Public Administrators, School Safety, and Forms of Surveillance: Ethics and Social Justice in the Surveillance of Students' Disabilities

Public Administrators, School Safety, and Forms of Surveillance: Ethics and Social Justice in the Surveillance of Students' Disabilities

Kirsten Loutzenhiser (Troy University, USA)
DOI: 10.4018/978-1-5225-0034-6.ch076
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Abstract

In 2012, three minority students with disabilities died under a school district's watch. These tragedies placed the education, care and safety of students with disabilities on the public agenda. It put a high profile and an award-winning school superintendent on defense. What occurred in Tampa, Florida raises questions about school safety and equity across the country because it is located in the nation's largest school district. The public discourse shifted from performance to surveillance of a school district's most vulnerable population. In special education, surveillance includes a federally mandated process outlined in the 1975 Individuals with Disability Education Act (IDEA) where students with disabilities are identified, categorized and placed. Florida calls this Exceptional Student Education (ESE). Once eligible, school districts are required to monitor these students through an Individual Educational Program (IEP). This is a legal document that should reflect a school district's effort to provide a “free and appropriate education” (FAPE) in the “least restrictive environment” (LRE).
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Introduction

Throughout history, it has been the inaction of those who could have acted; the indifference of those who should have known better; the silence of the voice of justice when it mattered most; that has made it possible for evil to triumph. - Haile Selassie

When the Hillsborough County Florida School Board fired their Superintendent, they fired a public service professional that headed an organization which employs more people than any other employer in the Tampa Bay region. In the eighth largest school district in the United States, this impacts a community. There were a large number of supporters that held the superintendent in high regard and another group that questioned her accountability, transparency and priorities toward the district’s 29,000 students with disabilities (www.ed.gov). Superintendent Elia served when three minority students with disabilities died under her district’s watch. This presented the disability community with an organizing principle to seek justice. Members spoke at various School Board meetings throughout the observation period between October 1, 2012 and January 20, 2015 (Sokol, 2013). They also made a showing on Facebook pages, such as I Stand with Henry, I Stand with Daniel, Drive4Rebecca, Hillsborough ESE Reform, OlsonAndEliaMustResign and other social media (Sokol, 2014). One cover photo features protesters with signs that read: Stop the Cover Up; Justice for Bella; Protect our Kids; We Demand the Justice Department Investigate HCPS; Three Dead, Two Hurt, Why (Sokol, 2012). This study explains the conflicting realities behind the School Board’s vote to end Superintendent Elia’s contract. The disability community had a strong presence the day of this decision as well as at meetings leading up to the vote (Matthews 2015). The example offered by Florida’s disability community contributes to the evolution of tailored surveillance in public special education. The expertise theory provide is experience-based with every intent to keep these students from harm.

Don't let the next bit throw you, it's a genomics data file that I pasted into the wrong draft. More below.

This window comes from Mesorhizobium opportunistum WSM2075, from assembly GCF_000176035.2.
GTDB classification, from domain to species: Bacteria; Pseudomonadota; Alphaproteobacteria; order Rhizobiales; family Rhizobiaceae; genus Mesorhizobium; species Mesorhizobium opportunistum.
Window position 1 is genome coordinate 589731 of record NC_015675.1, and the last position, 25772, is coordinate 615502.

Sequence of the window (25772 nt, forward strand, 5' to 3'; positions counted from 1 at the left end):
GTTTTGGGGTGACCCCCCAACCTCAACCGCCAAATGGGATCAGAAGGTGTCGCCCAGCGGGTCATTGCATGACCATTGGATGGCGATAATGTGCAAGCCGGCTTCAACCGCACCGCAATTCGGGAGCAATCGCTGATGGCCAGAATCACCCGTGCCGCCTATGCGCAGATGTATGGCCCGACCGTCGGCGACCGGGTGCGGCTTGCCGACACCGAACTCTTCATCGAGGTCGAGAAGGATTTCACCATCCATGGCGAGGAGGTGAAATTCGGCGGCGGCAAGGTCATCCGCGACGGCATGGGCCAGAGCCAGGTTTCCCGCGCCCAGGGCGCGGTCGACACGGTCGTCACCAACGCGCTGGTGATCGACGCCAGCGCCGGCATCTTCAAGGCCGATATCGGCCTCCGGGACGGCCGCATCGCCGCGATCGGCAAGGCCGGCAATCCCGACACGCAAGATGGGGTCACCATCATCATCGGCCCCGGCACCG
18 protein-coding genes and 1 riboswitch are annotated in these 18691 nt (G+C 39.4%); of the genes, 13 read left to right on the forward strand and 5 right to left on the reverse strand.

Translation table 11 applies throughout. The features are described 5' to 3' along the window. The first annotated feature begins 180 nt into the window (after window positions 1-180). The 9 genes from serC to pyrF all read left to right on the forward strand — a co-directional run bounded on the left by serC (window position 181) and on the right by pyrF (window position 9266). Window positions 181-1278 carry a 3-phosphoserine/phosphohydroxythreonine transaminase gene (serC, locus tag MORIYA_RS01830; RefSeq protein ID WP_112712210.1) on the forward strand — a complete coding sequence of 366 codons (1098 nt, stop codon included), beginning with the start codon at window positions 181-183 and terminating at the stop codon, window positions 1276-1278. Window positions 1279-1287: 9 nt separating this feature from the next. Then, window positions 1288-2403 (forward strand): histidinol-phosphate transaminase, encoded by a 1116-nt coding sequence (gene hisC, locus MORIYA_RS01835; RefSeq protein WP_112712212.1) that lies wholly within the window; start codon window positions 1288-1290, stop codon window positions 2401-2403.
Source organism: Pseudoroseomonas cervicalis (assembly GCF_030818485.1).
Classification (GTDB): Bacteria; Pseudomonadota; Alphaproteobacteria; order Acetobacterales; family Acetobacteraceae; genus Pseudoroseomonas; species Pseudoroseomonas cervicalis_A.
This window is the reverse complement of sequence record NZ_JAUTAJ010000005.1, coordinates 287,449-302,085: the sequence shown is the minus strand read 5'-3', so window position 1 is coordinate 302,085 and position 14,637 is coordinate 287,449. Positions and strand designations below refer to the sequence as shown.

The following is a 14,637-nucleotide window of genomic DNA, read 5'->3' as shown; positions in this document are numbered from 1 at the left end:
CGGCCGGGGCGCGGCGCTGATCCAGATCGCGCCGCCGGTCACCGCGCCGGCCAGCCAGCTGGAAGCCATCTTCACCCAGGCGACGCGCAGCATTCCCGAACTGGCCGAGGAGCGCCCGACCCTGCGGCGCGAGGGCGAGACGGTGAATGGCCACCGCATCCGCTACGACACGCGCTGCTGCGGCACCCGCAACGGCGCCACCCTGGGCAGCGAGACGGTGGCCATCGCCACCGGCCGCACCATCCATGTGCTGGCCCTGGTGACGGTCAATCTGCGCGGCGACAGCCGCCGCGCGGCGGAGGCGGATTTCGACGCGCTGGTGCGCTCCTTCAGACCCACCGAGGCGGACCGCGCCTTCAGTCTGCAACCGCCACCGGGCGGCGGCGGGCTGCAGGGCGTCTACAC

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Legislation Shaping Surveillance

This study uses Exceptional Student Education (ESE) and special education interchangeably since the former is the term identified in Florida’s laws related to special education. Before delving into a discussion of surveillance in public education, a brief overview of disability legislation will frame the discussion of school safety and surveillance to show how it is different than providing for school safety to the general non-disabled student population. Before 1973, when the United States Congress passed the Individuals with Disabilities Education Act (IDEA) and Section 504 of the Rehabilitation Act (1973), there was state legislation that guided the education of students with disabilities. In Florida, the legislature initially was dismissive of the education of children with disabilities. It excluded students with disabilities from compulsory education in 1916. The first special education class was in Jacksonville, Florida in 1926 (Cullar, 1991). By 1941, school districts in Florida were allowed to serve students with physical disabilities. Four years later, districts admitted students who were “educable mentally retarded” (Cullar, 1991). These students were identified as exceptional children through an Exceptional Student Education (ESE) program that began in 1946. This is the foundation of the term used in Florida for special education. The Exceptional Program grew to include the Deaf and Blind in St. Augustine, the Sunland Training Center in Gainesville and the Children’s Program at South Florida State Hospital (Cullar, 1991). The sixties brought programs that added larger print books for the visually impaired, a psychiatric center at the University of Florida and vocational rehabilitation.

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